Finance (No. 2) Bill DebateFull Debate: Read Full Debate
Peter GrantMain Page: Peter Grant (Scottish National Party - Glenrothes)
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It is kind of you, Madam Deputy Speaker, to call me in this important debate. I will try to reward that by sticking to the topic we are discussing. This is an excellent Finance Bill for a much-needed recovery. The UK is already a great place to start, grow and run a business, but to increase the rate of economic growth in the UK we need to restate and foster the pro-enterprise philosophy and measures that have served us so well in the past.
To govern is to choose and the Chancellor was absolutely right to choose fiscal discipline. The Bill begins to fix the public finances with a fair and honest plan about how to do so. Nothing is more devastating to enterprise and investment than high and volatile costs of borrowing, which wipes out small businesses like a pyroclastic flow clearing forested slopes. Thousands of otherwise successful businesses were crushed in the recession of the early ’90s caused by the error of the UK's membership of the exchange rate mechanism.
A centrepiece of the Bill is the super deduction. I have spoken to lots of businesses in my constituency, and it is already mobilising significant investment. The Bill also contains two excellent initiatives under the Help to Grow banner. I believe that the Government are really on to something here and that we could see the Department for Business, Energy and Industrial Strategy start to deliver a string of practical interventions to give small businesses a hand up. When the opportunity allows, I encourage them to go further. Only 10% of small and medium-sized British businesses currently export, leaving 90% of enterprises as potential exporters. That is a vast untapped opportunity to grow the scale and productivity of UK plc. Global Britain brings huge scope to increase the number of firms involved in international trade, but for many firms, where time is the scarcest resource, it is a big and uncertain step to take. Alongside the other elements of Help to Grow in this Bill, I suggest we make available grants to support exporting. It would be a natural extension of the support that the Government provide today under the useful, but relatively modest tradeshow access programme.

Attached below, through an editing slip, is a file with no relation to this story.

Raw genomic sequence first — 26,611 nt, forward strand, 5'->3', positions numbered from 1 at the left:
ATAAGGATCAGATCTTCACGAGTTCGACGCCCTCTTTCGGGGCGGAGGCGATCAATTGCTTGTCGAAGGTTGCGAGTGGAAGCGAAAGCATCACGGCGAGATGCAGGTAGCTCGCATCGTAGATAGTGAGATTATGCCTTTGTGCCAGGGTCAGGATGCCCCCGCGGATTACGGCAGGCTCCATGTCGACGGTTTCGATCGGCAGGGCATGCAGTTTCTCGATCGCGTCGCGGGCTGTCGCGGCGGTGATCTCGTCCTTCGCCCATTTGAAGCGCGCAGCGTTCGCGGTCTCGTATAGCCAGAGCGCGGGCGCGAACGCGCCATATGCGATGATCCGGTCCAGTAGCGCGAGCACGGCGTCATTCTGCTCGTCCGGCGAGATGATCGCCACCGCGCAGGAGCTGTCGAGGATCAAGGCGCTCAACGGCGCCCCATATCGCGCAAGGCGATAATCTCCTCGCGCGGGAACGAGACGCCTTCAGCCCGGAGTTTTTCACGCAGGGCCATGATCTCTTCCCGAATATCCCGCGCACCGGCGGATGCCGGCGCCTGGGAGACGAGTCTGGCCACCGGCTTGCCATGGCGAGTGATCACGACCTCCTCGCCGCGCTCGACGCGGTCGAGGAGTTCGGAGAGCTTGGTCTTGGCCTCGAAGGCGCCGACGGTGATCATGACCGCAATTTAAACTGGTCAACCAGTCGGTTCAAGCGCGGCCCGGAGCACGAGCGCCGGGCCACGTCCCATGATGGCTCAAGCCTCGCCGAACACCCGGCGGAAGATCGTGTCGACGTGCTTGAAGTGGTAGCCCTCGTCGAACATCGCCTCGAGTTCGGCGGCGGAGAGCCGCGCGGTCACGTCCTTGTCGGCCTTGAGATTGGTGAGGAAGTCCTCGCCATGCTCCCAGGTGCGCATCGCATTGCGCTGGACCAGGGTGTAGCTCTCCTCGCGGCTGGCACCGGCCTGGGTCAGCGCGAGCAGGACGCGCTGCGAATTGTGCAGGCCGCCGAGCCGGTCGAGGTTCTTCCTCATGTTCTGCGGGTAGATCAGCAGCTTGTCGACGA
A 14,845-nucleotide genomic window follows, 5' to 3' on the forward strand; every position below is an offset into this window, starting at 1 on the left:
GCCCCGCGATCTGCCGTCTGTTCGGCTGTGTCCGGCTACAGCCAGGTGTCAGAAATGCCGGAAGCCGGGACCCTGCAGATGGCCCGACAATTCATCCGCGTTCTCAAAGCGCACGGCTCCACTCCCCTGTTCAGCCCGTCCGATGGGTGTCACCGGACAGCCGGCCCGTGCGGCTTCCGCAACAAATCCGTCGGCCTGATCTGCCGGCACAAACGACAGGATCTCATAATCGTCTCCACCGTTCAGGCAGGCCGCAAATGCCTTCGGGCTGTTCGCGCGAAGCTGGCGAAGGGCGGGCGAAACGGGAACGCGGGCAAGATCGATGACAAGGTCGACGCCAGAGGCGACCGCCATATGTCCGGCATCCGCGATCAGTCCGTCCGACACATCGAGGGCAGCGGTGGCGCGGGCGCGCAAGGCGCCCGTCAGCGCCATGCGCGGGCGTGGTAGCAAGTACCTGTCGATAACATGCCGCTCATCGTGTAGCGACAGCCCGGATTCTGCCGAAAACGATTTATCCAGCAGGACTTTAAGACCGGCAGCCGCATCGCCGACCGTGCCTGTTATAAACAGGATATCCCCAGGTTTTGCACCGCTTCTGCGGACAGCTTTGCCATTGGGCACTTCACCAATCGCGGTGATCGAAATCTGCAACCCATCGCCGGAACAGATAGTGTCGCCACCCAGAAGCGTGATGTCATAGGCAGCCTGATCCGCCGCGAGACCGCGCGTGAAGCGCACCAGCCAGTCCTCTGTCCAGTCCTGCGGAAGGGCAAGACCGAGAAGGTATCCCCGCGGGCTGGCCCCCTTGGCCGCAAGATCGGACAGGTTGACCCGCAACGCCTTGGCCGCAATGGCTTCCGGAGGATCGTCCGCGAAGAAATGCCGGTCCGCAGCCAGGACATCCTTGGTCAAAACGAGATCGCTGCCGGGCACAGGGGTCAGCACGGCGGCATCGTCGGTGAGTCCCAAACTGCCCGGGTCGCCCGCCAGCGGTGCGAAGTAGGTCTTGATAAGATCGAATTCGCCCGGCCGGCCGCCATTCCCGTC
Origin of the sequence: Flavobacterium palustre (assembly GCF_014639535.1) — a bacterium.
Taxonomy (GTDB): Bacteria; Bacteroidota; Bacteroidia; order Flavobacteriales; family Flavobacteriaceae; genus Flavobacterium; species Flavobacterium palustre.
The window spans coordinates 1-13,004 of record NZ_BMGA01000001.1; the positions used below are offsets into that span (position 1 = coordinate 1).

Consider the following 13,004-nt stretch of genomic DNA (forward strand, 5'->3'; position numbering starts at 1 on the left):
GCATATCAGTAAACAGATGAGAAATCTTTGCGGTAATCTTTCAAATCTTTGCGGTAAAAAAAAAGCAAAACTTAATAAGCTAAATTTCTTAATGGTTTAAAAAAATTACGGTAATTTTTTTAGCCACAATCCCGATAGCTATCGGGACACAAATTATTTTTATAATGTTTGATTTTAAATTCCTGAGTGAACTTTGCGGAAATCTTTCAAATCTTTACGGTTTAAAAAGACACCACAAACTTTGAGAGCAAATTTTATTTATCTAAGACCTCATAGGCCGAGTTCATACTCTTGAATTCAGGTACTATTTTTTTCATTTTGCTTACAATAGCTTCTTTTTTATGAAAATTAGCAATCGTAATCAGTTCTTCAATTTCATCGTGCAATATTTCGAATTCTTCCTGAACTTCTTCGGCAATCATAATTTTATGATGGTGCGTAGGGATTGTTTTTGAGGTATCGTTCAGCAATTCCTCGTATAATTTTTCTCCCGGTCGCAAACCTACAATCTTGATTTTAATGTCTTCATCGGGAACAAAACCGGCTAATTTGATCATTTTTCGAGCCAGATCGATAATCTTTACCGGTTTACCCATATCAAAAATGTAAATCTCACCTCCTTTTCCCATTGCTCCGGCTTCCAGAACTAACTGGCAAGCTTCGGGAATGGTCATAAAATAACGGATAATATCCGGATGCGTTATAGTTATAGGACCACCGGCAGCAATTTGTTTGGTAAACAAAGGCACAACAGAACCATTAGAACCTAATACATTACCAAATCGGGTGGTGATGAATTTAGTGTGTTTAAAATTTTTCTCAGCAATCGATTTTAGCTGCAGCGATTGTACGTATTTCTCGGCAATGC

Like most, I welcome the extension of the lower rate of stamp duty in this Bill. On a future occasion, I encourage the Government to bring forward an exemption to stamp duty for downsizers. In many parts of the country, the real housing crisis is one of under-occupancy. With an ageing population, too many homeowners rattle around in accommodation that would be more suitable for growing families. Stamp duty is a real brake on downsizing. The Treasury will understandably be cautious about leakage, but it should be perfectly possible to define a downsizing transaction based upon the ratio of values and the limited time interval between the two housing transactions.